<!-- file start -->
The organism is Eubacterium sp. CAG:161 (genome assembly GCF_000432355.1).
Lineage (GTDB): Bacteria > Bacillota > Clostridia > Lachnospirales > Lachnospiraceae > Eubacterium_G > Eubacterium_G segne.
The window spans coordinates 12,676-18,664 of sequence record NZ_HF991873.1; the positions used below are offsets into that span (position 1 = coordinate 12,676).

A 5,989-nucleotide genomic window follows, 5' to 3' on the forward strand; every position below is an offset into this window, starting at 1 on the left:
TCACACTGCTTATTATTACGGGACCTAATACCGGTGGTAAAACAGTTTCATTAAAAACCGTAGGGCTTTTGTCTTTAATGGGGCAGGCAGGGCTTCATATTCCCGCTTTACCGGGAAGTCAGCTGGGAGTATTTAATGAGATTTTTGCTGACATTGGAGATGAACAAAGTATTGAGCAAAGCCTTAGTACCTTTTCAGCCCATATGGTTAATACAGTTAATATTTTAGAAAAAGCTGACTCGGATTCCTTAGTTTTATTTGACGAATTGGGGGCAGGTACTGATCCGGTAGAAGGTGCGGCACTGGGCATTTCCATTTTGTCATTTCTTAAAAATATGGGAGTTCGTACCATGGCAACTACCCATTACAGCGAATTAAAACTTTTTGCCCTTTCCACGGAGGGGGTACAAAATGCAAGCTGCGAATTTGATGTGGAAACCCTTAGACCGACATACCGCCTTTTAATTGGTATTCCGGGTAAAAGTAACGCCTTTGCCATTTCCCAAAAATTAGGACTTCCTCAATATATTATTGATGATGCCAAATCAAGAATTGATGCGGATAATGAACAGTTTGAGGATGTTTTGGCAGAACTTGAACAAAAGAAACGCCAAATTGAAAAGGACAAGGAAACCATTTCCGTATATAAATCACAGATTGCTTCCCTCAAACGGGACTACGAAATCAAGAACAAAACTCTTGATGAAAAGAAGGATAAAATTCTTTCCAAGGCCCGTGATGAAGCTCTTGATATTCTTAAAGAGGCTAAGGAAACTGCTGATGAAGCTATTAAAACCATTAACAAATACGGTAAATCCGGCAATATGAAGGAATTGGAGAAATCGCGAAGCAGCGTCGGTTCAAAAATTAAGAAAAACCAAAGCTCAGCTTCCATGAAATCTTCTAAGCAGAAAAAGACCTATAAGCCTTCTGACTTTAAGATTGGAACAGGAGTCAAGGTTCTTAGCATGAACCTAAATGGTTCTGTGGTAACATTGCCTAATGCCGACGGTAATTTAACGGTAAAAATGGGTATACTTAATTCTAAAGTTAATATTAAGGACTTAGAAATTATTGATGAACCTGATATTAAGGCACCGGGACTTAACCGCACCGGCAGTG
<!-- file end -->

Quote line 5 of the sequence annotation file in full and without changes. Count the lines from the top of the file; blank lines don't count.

TCACACTGCTTATTATTACGGGACCTAATACCGGTGGTAAAACAGTTTCATTAAAAACCGTAGGGCTTTTGTCTTTAATGGGGCAGGCAGGGCTTCATATTCCCGCTTTACCGGGAAGTCAGCTGGGAGTATTTAATGAGATTTTTGCTGACATTGGAGATGAACAAAGTATTGAGCAAAGCCTTAGTACCTTTTCAGCCCATATGGTTAATACAGTTAATATTTTAGAAAAAGCTGACTCGGATTCCTTAGTTTTATTTGACGAATTGGGGGCAGGTACTGATCCGGTAGAAGGTGCGGCACTGGGCATTTCCATTTTGTCATTTCTTAAAAATATGGGAGTTCGTACCATGGCAACTACCCATTACAGCGAATTAAAACTTTTTGCCCTTTCCACGGAGGGGGTACAAAATGCAAGCTGCGAATTTGATGTGGAAACCCTTAGACCGACATACCGCCTTTTAATTGGTATTCCGGGTAAAAGTAACGCCTTTGCCATTTCCCAAAAATTAGGACTTCCTCAATATATTATTGATGATGCCAAATCAAGAATTGATGCGGATAATGAACAGTTTGAGGATGTTTTGGCAGAACTTGAACAAAAGAAACGCCAAATTGAAAAGGACAAGGAAACCATTTCCGTATATAAATCACAGATTGCTTCCCTCAAACGGGACTACGAAATCAAGAACAAAACTCTTGATGAAAAGAAGGATAAAATTCTTTCCAAGGCCCGTGATGAAGCTCTTGATATTCTTAAAGAGGCTAAGGAAACTGCTGATGAAGCTATTAAAACCATTAACAAATACGGTAAATCCGGCAATATGAAGGAATTGGAGAAATCGCGAAGCAGCGTCGGTTCAAAAATTAAGAAAAACCAAAGCTCAGCTTCCATGAAATCTTCTAAGCAGAAAAAGACCTATAAGCCTTCTGACTTTAAGATTGGAACAGGAGTCAAGGTTCTTAGCATGAACCTAAATGGTTCTGTGGTAACATTGCCTAATGCCGACGGTAATTTAACGGTAAAAATGGGTATACTTAATTCTAAAGTTAATATTAAGGACTTAGAAATTATTGATGAACCTGATATTAAGGCACCGGGACTTAACCGCACCGGCAGTG